Sunday, May 10, 2015

Okra: How to Grow, Cook, and Preserve It

Okra is not easy to find in supermarkets and outrageously expensive when you do find it. But, if you have dirt in all-day sun, a reliable water supply, and lots of hot days you can grow your own okra. The okra plant has large leaves and pretty hibiscus-like white or yellow flowers that would look good in a sunny flower bed.

Okra Flower

The widely sold "Clemson Spineless" okra is about four feet tall and three feet in diameter. If that's the wrong size, shop on the Internet for pot-sized dwarfs to grow on your patio or eight-foot tall monsters that can shade your patio. Read the plant descriptions carefully to make sure you have the size you need. The red or purple-podded varieties are decorative, but the pods turn green during cooking.

How much Okra to Plant? With 7 plants at their summer peak of production, I was harvesting a quart of pods every day. That's enough to cook more okra than I can stand, give some away, and freeze some for winter.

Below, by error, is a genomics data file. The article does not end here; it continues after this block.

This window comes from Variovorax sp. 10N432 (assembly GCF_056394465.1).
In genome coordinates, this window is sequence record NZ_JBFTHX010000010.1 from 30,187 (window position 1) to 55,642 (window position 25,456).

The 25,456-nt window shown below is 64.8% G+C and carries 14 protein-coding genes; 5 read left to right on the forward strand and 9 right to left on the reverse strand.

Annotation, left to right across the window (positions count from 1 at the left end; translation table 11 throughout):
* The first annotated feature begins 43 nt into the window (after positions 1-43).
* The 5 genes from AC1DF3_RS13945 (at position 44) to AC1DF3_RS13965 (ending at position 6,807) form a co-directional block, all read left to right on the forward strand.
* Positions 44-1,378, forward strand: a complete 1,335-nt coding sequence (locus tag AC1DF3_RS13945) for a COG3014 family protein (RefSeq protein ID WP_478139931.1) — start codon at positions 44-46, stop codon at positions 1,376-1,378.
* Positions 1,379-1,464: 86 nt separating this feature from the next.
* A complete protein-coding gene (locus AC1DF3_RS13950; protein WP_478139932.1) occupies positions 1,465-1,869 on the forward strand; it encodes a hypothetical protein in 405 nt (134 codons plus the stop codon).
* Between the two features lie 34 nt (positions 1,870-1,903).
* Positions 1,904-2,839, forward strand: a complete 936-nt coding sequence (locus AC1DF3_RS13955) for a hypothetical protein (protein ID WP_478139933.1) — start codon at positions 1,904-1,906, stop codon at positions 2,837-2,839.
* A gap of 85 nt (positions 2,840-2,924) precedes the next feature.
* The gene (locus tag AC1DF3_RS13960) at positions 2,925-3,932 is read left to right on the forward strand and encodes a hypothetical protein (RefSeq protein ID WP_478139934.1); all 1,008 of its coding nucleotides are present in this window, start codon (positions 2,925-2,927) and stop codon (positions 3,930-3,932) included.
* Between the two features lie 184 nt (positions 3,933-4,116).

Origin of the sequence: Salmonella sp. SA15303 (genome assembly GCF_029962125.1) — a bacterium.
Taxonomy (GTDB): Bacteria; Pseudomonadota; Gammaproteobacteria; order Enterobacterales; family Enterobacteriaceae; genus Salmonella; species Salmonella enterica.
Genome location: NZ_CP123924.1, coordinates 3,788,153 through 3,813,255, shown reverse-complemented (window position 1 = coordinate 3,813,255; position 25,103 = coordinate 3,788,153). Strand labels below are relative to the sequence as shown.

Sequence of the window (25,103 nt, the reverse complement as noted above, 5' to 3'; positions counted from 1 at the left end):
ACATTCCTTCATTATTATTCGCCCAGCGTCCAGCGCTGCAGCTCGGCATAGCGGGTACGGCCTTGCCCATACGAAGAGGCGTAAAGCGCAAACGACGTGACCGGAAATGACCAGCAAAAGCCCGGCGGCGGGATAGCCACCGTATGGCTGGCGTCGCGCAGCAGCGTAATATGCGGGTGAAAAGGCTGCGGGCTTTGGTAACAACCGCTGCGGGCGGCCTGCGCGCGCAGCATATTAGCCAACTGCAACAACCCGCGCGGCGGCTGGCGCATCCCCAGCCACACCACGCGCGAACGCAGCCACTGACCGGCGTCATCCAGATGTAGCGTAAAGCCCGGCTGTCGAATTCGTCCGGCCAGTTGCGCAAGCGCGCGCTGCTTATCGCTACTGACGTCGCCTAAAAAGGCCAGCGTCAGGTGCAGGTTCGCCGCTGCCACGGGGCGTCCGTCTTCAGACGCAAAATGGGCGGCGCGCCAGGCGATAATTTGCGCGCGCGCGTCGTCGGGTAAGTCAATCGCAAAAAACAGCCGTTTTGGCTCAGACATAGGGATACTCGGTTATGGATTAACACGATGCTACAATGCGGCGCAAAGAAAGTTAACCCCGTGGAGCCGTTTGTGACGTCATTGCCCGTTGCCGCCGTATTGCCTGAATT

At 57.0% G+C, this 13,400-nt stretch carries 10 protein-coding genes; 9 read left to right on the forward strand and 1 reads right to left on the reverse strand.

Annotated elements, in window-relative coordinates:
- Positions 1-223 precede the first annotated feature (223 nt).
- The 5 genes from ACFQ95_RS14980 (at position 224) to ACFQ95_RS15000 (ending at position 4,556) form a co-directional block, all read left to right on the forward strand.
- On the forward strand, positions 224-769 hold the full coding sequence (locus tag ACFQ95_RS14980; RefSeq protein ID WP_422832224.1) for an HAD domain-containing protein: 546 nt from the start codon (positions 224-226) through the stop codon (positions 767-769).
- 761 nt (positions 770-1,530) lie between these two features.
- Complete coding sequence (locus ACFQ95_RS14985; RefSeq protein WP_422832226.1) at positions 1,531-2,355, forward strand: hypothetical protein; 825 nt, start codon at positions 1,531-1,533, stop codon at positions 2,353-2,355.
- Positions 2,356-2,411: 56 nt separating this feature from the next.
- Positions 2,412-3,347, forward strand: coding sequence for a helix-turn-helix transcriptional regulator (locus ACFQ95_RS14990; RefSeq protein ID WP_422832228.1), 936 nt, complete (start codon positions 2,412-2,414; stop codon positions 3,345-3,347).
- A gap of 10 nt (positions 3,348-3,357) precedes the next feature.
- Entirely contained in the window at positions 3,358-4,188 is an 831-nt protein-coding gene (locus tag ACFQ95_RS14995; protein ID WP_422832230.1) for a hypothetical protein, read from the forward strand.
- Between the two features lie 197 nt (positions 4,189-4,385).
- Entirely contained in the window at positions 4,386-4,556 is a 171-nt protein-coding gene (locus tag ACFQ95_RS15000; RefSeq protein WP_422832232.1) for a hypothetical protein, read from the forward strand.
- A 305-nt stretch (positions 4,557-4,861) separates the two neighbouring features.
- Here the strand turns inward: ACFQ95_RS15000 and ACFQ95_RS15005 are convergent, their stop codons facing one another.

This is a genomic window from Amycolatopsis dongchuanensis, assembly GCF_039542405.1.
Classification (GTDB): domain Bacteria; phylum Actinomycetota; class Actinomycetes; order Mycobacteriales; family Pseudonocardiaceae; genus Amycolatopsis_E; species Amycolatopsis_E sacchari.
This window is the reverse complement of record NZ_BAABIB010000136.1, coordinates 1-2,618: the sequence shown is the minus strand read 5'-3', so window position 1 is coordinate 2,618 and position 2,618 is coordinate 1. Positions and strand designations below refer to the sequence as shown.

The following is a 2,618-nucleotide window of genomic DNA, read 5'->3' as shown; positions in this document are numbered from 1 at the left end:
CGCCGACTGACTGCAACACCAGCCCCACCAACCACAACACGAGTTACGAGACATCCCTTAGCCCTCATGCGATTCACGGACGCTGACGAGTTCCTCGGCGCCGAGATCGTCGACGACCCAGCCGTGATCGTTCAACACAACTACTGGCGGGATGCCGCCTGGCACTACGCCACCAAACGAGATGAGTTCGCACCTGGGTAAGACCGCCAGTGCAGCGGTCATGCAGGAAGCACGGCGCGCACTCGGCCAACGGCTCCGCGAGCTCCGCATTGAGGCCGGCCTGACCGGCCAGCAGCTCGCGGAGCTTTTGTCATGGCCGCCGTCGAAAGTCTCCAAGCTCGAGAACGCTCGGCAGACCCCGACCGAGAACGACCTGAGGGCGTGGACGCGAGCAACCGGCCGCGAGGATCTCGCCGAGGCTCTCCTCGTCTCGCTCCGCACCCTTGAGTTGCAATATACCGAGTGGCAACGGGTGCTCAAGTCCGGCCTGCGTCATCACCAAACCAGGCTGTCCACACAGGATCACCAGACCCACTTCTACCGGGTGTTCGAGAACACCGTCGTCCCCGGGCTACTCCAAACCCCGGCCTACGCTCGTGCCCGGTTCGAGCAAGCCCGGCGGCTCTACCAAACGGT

Storing Okra Pods.  The pods are delicate and bruise easily. Store them in a shallow container in a cool place with high humidity, such as the vegetable crisper of your refrigerator. They will last for a few days.

Okra Growing Instructions  Okra can't survive frost, so wait until you are sure the last frost for your area has passed before planting seeds or transplanting from pots. The seeds will not sprout unless soil temperatures are above 60°F.
  1. Soak the seeds in plain water for 24 hours to speed up germination.
  2. Plant groups of 2 or 3 seeds 1/2 inch deep and 18-36 inches apart in the hottest, sunniest location your landscape has. You can't give this plant too much heat, except maybe in Death Valley, CA. In humid climates, space the okra farther apart to decrease the chances of pods or blossoms rotting.
    For a head start, plant the soaked seeds in large seed-starting pots. I punch holes in fast-food drink cups and recycle them as plant pots. Put the pots in the warmest sunny indoors place you have. Transplant them when warm weather arrives. Be careful to not damage the fragile root system.